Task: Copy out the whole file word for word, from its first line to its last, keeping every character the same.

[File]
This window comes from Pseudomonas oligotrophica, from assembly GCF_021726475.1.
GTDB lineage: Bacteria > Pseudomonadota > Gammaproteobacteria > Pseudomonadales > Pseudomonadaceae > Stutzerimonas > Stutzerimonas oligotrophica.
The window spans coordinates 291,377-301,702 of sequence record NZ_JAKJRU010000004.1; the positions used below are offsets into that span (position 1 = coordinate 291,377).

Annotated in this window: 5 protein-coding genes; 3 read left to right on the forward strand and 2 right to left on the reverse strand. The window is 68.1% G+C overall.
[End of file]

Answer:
This window comes from Pseudomonas oligotrophica, from assembly GCF_021726475.1.
GTDB lineage: Bacteria > Pseudomonadota > Gammaproteobacteria > Pseudomonadales > Pseudomonadaceae > Stutzerimonas > Stutzerimonas oligotrophica.
The window spans coordinates 291,377-301,702 of sequence record NZ_JAKJRU010000004.1; the positions used below are offsets into that span (position 1 = coordinate 291,377).

Annotated in this window: 5 protein-coding genes; 3 read left to right on the forward strand and 2 right to left on the reverse strand. The window is 68.1% G+C overall.